More and more websites are offering APIs nowadays. Previously, we've talked about XML-RPC and REST. Even though web services are growing exponentially there are a lot of websites out there that offer information in unstructured format. Especially, the government websites. If you want to consume information from those websites, web scraping is your only choice.
Web scraping is a technique used in programs that mimic a human browsing the website. In order to scrape a website in your programs you need tools to
Making HTTP requests is a snap with urllib, a Python standard library module. Once you have the raw HTML returned by the website, you have to have an efficient technique to extract content.
Many programmers immediately think of regular expressions when talking about extracting information from text documents. But, there are better tools at your disposal. Enter lxml. Using tools like lxml you can transform an HTML document into an XML document. After all, an XHTML document is an XML document. As we all know that web authors seldom care for standards compliant HTML documents. Majority of websites have broken HTML. We have to deal with it. But hey, lxml is cool with it. Even if you supply a broken HTML document, lxml's HTML parser can transform it into valid XML document. However, regular expressions are still useful in web scraping. You can use regular expressions in conjunction with lxml, specifically when you're dealing with text nodes.
Let's write a Python script to put our new found skills into practice.
The government of India has a web page where it lists the honourable members of the parliment. The goal of this exercise is to scrape the web page and extract the list of names of members of the parliment.
The web page in question is http://126.96.36.199/LssNew/Members/Alphabaticallist.aspx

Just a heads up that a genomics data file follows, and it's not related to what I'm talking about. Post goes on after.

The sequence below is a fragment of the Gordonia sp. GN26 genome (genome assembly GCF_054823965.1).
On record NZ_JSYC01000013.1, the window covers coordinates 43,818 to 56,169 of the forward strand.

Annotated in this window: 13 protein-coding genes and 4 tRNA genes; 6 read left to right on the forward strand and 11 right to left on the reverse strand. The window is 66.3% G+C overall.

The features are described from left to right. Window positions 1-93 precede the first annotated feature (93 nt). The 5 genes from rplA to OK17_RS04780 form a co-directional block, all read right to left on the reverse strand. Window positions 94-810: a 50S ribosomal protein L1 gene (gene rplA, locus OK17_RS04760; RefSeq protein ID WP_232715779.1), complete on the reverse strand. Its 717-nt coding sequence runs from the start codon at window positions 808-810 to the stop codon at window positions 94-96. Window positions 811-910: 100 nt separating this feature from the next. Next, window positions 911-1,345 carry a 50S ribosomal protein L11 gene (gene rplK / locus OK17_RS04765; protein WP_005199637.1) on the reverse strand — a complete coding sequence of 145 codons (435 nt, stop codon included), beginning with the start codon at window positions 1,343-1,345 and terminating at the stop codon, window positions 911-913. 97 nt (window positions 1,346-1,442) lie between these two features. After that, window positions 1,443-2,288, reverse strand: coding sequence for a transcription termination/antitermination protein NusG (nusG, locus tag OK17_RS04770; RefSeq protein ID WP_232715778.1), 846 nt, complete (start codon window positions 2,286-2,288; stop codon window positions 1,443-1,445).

Without further ado, let's begin coding.
import urllib from lxml import etree import StringIO
We can grab the web page using the urllib module. lxml.etree has the required parser objects.
result = urllib.urlopen("http://188.8.131.52/LssNew/Members/Alphabaticallist.aspx") html = result.read()
At this point, we have the raw HTML in html variable.
parser = etree.HTMLParser() tree = etree.parse(StringIO.StringIO(html), parser)
Now, take a look at the source of the document.
The information we want is in the table whose id is "ctl00_ContPlaceHolderMain_Alphabaticallist1_dg1".
Let's begin constructing the XPath expression to drill down the document to those parts we care about.
The above XPath expression grabs the table node having the id "ctl00_ContPlaceHolderMain_Alphabaticallist1_dg1" irrespective of its location in the document.
The first row, <tr>, is not required since it contains the table heading. Let's grab all the rows of the table element except the first row.
In each table row, the name of the member of the parliment is contained in the second cell, <td>.
Filter the XPath expression to return only the second cell of each row.
Within our target cell node, the name of the member of the parliment is contained in the anchor, <a>, element.
Further refine the XPath expression to grab the text nodes.
Apply the XPath expression to our tree.
xpath = "//table[@id='ctl00_ContPlaceHolderMain_Alphabaticallist1_dg1']/tr[position()>1]/td[position()=2]/a/child::text()" filtered_html = tree.xpath(xpath)
That's all we need to do to grab the names of members of the parliment.
The filtered_html variable is a Python list. The elements of the list are the names of the members of the parliment.
Try it and see for yourself.
Here's the sample output
['Aaroon Rasheed,Shri J.M.', 'Abdul Rahman,Shri ', 'Abdullah,Dr. Farooq', 'Acharia,Shri Basudeb', 'Adhalrao Patil,Shri Shivaji', 'Adhi Sankar,Shri ', 'Adhikari ,Shri Sisir Kumar', ...]
By the time you read this document, if the web page is moved or its contents altered, refer to the attached HTML document.
The complete script is posted as a gist.